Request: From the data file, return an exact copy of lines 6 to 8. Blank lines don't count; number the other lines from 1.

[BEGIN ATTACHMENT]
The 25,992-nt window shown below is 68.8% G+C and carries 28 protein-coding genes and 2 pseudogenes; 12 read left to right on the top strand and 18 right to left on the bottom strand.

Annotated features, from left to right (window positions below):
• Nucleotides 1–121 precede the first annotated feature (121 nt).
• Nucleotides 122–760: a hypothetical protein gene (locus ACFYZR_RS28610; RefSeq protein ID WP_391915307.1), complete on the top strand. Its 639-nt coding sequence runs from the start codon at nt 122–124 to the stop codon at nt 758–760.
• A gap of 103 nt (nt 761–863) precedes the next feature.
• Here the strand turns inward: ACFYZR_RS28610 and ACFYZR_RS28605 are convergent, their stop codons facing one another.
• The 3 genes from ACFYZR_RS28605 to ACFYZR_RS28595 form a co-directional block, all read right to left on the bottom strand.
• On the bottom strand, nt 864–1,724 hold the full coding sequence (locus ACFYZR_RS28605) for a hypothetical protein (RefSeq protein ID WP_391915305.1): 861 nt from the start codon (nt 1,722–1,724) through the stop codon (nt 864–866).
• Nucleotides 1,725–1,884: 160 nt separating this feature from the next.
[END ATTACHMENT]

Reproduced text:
• Here the strand turns inward: ACFYZR_RS28610 and ACFYZR_RS28605 are convergent, their stop codons facing one another.
• The 3 genes from ACFYZR_RS28605 to ACFYZR_RS28595 form a co-directional block, all read right to left on the bottom strand.
• On the bottom strand, nt 864–1,724 hold the full coding sequence (locus ACFYZR_RS28605) for a hypothetical protein (RefSeq protein ID WP_391915305.1): 861 nt from the start codon (nt 1,722–1,724) through the stop codon (nt 864–866).